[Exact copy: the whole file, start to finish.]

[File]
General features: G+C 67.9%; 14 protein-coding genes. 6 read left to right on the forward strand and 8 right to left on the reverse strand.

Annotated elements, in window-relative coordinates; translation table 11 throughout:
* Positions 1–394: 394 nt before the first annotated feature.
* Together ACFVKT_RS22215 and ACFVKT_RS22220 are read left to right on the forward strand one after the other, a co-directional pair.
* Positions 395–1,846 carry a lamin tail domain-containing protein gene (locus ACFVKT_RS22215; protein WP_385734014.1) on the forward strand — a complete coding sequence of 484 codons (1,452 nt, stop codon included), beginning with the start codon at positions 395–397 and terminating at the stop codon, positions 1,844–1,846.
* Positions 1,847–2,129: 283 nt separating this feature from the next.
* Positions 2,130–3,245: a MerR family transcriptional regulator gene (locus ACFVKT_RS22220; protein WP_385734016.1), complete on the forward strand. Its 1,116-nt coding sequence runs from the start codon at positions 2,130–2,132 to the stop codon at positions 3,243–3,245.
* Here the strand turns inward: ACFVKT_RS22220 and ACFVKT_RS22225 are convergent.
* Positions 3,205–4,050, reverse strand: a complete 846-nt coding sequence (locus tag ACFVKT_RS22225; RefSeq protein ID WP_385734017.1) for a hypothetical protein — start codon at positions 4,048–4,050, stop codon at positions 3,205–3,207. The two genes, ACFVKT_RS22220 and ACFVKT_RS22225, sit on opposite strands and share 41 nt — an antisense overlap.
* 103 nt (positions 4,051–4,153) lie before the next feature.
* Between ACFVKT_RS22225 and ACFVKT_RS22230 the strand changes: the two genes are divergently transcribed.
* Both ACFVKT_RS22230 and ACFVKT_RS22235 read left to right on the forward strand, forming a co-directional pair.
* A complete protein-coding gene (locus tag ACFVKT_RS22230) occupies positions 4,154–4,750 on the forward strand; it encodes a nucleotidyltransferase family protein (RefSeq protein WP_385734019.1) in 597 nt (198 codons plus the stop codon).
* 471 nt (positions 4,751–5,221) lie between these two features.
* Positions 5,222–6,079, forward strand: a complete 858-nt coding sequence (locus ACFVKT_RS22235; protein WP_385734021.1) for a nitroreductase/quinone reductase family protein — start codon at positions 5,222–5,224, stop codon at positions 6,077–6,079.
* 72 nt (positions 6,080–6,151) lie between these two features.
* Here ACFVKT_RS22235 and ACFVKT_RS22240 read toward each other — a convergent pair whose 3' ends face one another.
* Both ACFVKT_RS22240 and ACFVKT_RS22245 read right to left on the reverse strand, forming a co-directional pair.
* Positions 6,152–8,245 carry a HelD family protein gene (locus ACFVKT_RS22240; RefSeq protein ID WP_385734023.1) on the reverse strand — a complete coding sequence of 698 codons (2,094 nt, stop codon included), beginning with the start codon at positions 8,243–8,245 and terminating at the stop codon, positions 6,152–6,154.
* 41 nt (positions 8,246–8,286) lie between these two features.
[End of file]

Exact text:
General features: G+C 67.9%; 14 protein-coding genes. 6 read left to right on the forward strand and 8 right to left on the reverse strand.

Annotated elements, in window-relative coordinates; translation table 11 throughout:
* Positions 1–394: 394 nt before the first annotated feature.
* Together ACFVKT_RS22215 and ACFVKT_RS22220 are read left to right on the forward strand one after the other, a co-directional pair.
* Positions 395–1,846 carry a lamin tail domain-containing protein gene (locus ACFVKT_RS22215; protein WP_385734014.1) on the forward strand — a complete coding sequence of 484 codons (1,452 nt, stop codon included), beginning with the start codon at positions 395–397 and terminating at the stop codon, positions 1,844–1,846.
* Positions 1,847–2,129: 283 nt separating this feature from the next.
* Positions 2,130–3,245: a MerR family transcriptional regulator gene (locus ACFVKT_RS22220; protein WP_385734016.1), complete on the forward strand. Its 1,116-nt coding sequence runs from the start codon at positions 2,130–2,132 to the stop codon at positions 3,243–3,245.
* Here the strand turns inward: ACFVKT_RS22220 and ACFVKT_RS22225 are convergent.
* Positions 3,205–4,050, reverse strand: a complete 846-nt coding sequence (locus tag ACFVKT_RS22225; RefSeq protein ID WP_385734017.1) for a hypothetical protein — start codon at positions 4,048–4,050, stop codon at positions 3,205–3,207. The two genes, ACFVKT_RS22220 and ACFVKT_RS22225, sit on opposite strands and share 41 nt — an antisense overlap.
* 103 nt (positions 4,051–4,153) lie before the next feature.
* Between ACFVKT_RS22225 and ACFVKT_RS22230 the strand changes: the two genes are divergently transcribed.
* Both ACFVKT_RS22230 and ACFVKT_RS22235 read left to right on the forward strand, forming a co-directional pair.
* A complete protein-coding gene (locus tag ACFVKT_RS22230) occupies positions 4,154–4,750 on the forward strand; it encodes a nucleotidyltransferase family protein (RefSeq protein WP_385734019.1) in 597 nt (198 codons plus the stop codon).
* 471 nt (positions 4,751–5,221) lie between these two features.
* Positions 5,222–6,079, forward strand: a complete 858-nt coding sequence (locus ACFVKT_RS22235; protein WP_385734021.1) for a nitroreductase/quinone reductase family protein — start codon at positions 5,222–5,224, stop codon at positions 6,077–6,079.
* 72 nt (positions 6,080–6,151) lie between these two features.
* Here ACFVKT_RS22235 and ACFVKT_RS22240 read toward each other — a convergent pair whose 3' ends face one another.
* Both ACFVKT_RS22240 and ACFVKT_RS22245 read right to left on the reverse strand, forming a co-directional pair.
* Positions 6,152–8,245 carry a HelD family protein gene (locus ACFVKT_RS22240; RefSeq protein ID WP_385734023.1) on the reverse strand — a complete coding sequence of 698 codons (2,094 nt, stop codon included), beginning with the start codon at positions 8,243–8,245 and terminating at the stop codon, positions 6,152–6,154.
* 41 nt (positions 8,246–8,286) lie between these two features.